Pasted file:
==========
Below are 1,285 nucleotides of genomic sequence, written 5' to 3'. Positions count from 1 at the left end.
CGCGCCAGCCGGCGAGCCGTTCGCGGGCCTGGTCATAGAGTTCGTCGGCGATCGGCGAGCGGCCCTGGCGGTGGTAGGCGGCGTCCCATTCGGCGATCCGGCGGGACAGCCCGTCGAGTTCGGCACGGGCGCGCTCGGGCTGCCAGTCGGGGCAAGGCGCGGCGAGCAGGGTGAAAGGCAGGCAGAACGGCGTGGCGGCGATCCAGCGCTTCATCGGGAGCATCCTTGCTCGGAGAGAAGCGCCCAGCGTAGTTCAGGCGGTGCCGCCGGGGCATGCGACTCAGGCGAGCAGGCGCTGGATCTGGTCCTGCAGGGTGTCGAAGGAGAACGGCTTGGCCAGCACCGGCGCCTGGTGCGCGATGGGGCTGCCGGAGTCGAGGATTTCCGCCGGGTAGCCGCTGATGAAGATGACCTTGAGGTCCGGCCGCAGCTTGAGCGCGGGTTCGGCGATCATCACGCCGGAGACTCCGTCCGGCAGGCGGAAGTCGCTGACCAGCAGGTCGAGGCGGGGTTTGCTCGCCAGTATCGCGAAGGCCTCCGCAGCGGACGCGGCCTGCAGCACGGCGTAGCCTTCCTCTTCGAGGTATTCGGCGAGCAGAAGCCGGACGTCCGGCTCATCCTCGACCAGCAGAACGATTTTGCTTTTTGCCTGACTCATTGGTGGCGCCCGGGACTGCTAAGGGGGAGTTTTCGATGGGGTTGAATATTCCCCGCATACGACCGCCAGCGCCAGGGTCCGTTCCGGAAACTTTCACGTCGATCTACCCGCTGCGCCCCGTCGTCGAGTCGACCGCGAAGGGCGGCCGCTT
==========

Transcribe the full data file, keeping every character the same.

Below are 1,285 nucleotides of genomic sequence, written 5' to 3'. Positions count from 1 at the left end.
CGCGCCAGCCGGCGAGCCGTTCGCGGGCCTGGTCATAGAGTTCGTCGGCGATCGGCGAGCGGCCCTGGCGGTGGTAGGCGGCGTCCCATTCGGCGATCCGGCGGGACAGCCCGTCGAGTTCGGCACGGGCGCGCTCGGGCTGCCAGTCGGGGCAAGGCGCGGCGAGCAGGGTGAAAGGCAGGCAGAACGGCGTGGCGGCGATCCAGCGCTTCATCGGGAGCATCCTTGCTCGGAGAGAAGCGCCCAGCGTAGTTCAGGCGGTGCCGCCGGGGCATGCGACTCAGGCGAGCAGGCGCTGGATCTGGTCCTGCAGGGTGTCGAAGGAGAACGGCTTGGCCAGCACCGGCGCCTGGTGCGCGATGGGGCTGCCGGAGTCGAGGATTTCCGCCGGGTAGCCGCTGATGAAGATGACCTTGAGGTCCGGCCGCAGCTTGAGCGCGGGTTCGGCGATCATCACGCCGGAGACTCCGTCCGGCAGGCGGAAGTCGCTGACCAGCAGGTCGAGGCGGGGTTTGCTCGCCAGTATCGCGAAGGCCTCCGCAGCGGACGCGGCCTGCAGCACGGCGTAGCCTTCCTCTTCGAGGTATTCGGCGAGCAGAAGCCGGACGTCCGGCTCATCCTCGACCAGCAGAACGATTTTGCTTTTTGCCTGACTCATTGGTGGCGCCCGGGACTGCTAAGGGGGAGTTTTCGATGGGGTTGAATATTCCCCGCATACGACCGCCAGCGCCAGGGTCCGTTCCGGAAACTTTCACGTCGATCTACCCGCTGCGCCCCGTCGTCGAGTCGACCGCGAAGGGCGGCCGCTT